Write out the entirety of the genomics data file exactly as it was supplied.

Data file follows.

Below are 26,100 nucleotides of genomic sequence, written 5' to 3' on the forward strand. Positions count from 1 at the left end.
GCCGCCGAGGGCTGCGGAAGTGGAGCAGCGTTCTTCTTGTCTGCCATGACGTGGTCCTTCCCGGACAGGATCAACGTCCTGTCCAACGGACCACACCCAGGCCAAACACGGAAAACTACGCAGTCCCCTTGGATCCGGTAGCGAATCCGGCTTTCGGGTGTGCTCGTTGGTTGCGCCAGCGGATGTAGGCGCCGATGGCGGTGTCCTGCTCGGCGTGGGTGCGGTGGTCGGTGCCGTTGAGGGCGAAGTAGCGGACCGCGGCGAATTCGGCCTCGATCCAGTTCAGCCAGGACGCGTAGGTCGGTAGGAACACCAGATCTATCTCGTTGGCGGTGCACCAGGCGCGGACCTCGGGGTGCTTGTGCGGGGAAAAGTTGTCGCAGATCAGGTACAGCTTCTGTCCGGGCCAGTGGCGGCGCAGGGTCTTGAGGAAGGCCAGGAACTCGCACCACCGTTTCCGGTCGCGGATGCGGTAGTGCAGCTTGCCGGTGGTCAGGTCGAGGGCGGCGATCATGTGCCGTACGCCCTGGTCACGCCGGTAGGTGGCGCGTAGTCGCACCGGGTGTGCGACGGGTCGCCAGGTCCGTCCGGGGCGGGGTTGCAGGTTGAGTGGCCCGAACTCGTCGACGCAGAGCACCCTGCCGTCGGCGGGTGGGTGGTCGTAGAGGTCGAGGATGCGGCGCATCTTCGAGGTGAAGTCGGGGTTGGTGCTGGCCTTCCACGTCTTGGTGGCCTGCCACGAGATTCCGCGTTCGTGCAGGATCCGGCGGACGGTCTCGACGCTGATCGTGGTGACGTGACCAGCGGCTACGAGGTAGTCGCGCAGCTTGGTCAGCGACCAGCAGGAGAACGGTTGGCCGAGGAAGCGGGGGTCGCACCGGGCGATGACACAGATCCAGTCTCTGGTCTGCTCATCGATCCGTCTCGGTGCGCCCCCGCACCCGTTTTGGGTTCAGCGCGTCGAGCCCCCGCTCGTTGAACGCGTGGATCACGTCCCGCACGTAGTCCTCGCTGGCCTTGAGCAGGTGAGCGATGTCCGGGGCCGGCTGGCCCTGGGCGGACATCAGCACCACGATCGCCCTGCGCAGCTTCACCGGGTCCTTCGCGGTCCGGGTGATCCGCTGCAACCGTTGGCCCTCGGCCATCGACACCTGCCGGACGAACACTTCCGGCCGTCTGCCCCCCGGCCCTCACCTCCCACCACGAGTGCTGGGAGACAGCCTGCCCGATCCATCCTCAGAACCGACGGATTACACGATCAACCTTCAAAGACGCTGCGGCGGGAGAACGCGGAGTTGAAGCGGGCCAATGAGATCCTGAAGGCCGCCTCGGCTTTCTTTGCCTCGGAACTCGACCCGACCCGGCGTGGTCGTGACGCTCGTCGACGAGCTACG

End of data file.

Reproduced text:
Below are 26,100 nucleotides of genomic sequence, written 5' to 3' on the forward strand. Positions count from 1 at the left end.
GCCGCCGAGGGCTGCGGAAGTGGAGCAGCGTTCTTCTTGTCTGCCATGACGTGGTCCTTCCCGGACAGGATCAACGTCCTGTCCAACGGACCACACCCAGGCCAAACACGGAAAACTACGCAGTCCCCTTGGATCCGGTAGCGAATCCGGCTTTCGGGTGTGCTCGTTGGTTGCGCCAGCGGATGTAGGCGCCGATGGCGGTGTCCTGCTCGGCGTGGGTGCGGTGGTCGGTGCCGTTGAGGGCGAAGTAGCGGACCGCGGCGAATTCGGCCTCGATCCAGTTCAGCCAGGACGCGTAGGTCGGTAGGAACACCAGATCTATCTCGTTGGCGGTGCACCAGGCGCGGACCTCGGGGTGCTTGTGCGGGGAAAAGTTGTCGCAGATCAGGTACAGCTTCTGTCCGGGCCAGTGGCGGCGCAGGGTCTTGAGGAAGGCCAGGAACTCGCACCACCGTTTCCGGTCGCGGATGCGGTAGTGCAGCTTGCCGGTGGTCAGGTCGAGGGCGGCGATCATGTGCCGTACGCCCTGGTCACGCCGGTAGGTGGCGCGTAGTCGCACCGGGTGTGCGACGGGTCGCCAGGTCCGTCCGGGGCGGGGTTGCAGGTTGAGTGGCCCGAACTCGTCGACGCAGAGCACCCTGCCGTCGGCGGGTGGGTGGTCGTAGAGGTCGAGGATGCGGCGCATCTTCGAGGTGAAGTCGGGGTTGGTGCTGGCCTTCCACGTCTTGGTGGCCTGCCACGAGATTCCGCGTTCGTGCAGGATCCGGCGGACGGTCTCGACGCTGATCGTGGTGACGTGACCAGCGGCTACGAGGTAGTCGCGCAGCTTGGTCAGCGACCAGCAGGAGAACGGTTGGCCGAGGAAGCGGGGGTCGCACCGGGCGATGACACAGATCCAGTCTCTGGTCTGCTCATCGATCCGTCTCGGTGCGCCCCCGCACCCGTTTTGGGTTCAGCGCGTCGAGCCCCCGCTCGTTGAACGCGTGGATCACGTCCCGCACGTAGTCCTCGCTGGCCTTGAGCAGGTGAGCGATGTCCGGGGCCGGCTGGCCCTGGGCGGACATCAGCACCACGATCGCCCTGCGCAGCTTCACCGGGTCCTTCGCGGTCCGGGTGATCCGCTGCAACCGTTGGCCCTCGGCCATCGACACCTGCCGGACGAACACTTCCGGCCGTCTGCCCCCCGGCCCTCACCTCCCACCACGAGTGCTGGGAGACAGCCTGCCCGATCCATCCTCAGAACCGACGGATTACACGATCAACCTTCAAAGACGCTGCGGCGGGAGAACGCGGAGTTGAAGCGGGCCAATGAGATCCTGAAGGCCGCCTCGGCTTTCTTTGCCTCGGAACTCGACCCGACCCGGCGTGGTCGTGACGCTCGTCGACGAGCTACG